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UNR, UNLV set to keep designation as top research universities

Jacob Solis
Jacob Solis
Higher Education
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Despite more than a year and a half of fiscal and academic chaos spurred by the pandemic, two Nevada universities are set to maintain their status as Carnegie “R1” research universities under a preliminary classification announced late Wednesday. 

Determined by the Carnegie Classification of Institutions of Higher Education, the R1 or “very high research” classification was first given to both UNR and UNLV in 2018. It was a first, at the time, for any Nevada institution. 

Carnegie classifications are updated on a three-year cycle based on a range of institutional metrics, with the latest cycle designating 137 institutions out of nearly 4,000 as R1. 

In an interview Thursday, UNR President Brian Sandoval likened the classification to “making the Super Bowl.”

“This is as big as it gets,” he said. “We're in a very small group of institutions that receive this designation. So it really strengthens our reputation nationally and internationally. and gives us a designation that really makes us a destination university for students and faculty.”

UNLV President Keith Whitfield also characterized the rapid expansion of the university’s research efforts as “a big deal,” in large part because of its relatively young age — UNLV did not become a separate institution from UNR until 1968, then as Nevada Southern — and an early history based largely on education, rather than research.

“I've been at universities that are 100, 150 years old, and from them, you'd expect it,” Whitfield said. “But from one that is so young, and [that] started off at a different trajectory … We have built into this, kind of, research enterprise — it’s amazing.”

Both universities have accelerated the pace and funding of major research ventures over the past decade, securing millions in new grants, notching hundreds of millions per year in research expenditures and touting major breakthroughs along the way.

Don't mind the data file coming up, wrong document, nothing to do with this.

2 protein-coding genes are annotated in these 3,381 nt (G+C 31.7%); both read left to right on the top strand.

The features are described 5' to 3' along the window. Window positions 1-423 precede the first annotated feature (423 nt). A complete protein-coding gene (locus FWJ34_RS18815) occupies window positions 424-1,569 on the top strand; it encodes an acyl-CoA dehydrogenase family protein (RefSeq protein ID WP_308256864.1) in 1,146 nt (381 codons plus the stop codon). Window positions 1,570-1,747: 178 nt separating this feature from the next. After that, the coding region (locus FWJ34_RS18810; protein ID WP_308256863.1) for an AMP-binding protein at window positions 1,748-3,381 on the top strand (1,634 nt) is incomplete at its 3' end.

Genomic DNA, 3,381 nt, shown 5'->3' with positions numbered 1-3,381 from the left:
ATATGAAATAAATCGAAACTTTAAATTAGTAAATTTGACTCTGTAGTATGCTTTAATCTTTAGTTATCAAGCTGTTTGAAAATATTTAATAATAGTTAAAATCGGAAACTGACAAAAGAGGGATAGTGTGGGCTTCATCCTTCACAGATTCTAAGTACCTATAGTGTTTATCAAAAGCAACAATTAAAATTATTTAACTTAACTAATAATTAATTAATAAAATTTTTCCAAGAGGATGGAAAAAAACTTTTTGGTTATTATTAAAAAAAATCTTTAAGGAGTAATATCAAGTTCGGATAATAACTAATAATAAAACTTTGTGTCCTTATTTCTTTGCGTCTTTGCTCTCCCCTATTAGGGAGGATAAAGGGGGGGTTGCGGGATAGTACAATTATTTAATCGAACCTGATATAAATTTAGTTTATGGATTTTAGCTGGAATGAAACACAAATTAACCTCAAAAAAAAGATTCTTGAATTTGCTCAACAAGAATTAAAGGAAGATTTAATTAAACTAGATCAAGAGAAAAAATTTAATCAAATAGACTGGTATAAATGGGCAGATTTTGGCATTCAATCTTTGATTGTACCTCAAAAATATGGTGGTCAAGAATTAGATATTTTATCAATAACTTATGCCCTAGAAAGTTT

But the pandemic presented new uncertainties, as enrollments stalled amid a forced switch to online learning and state budgets were slashed. Though enrollments have since stabilized, in some cases even increasing into fall 2021, the state budget cuts have remained. 

Amid cratered gaming revenues and uncertain future projections, lawmakers earlier this year slashed higher education budgets by nearly $76 million over two years

Those cuts — despite federal relief money granted to the state government through the expansive American Rescue Plan funds — had worried some top administrators this spring, creating worries about the continued success of the state’s top-tier research status. 

“You are only an R1 university as long as the last ranking that came out ranked you as an R1 university,” UNLV Provost Chris Heavey told The Nevada Independent in May, before legislators had finalized budgets. “Our goal now, obviously, is to stay there, but it's extremely difficult to stay there when you're seeing reduced funding.”

Still, administrators have also argued that COVID revenue shocks have affected all colleges and universities — if often unevenly, and in different ways. 

“We were always confident that we would maintain our status as a Carnegie high research institution,” Sandoval said. “The COVID situation, the pandemic speaks more to the quality of the work of faculty, staff and students in what they accomplished even in the most difficult times.”

This week’s Carnegie announcement will be followed by a six-week review process, making Wednesday’s announcement, for the moment, preliminary. An official designation is expected in late January. 

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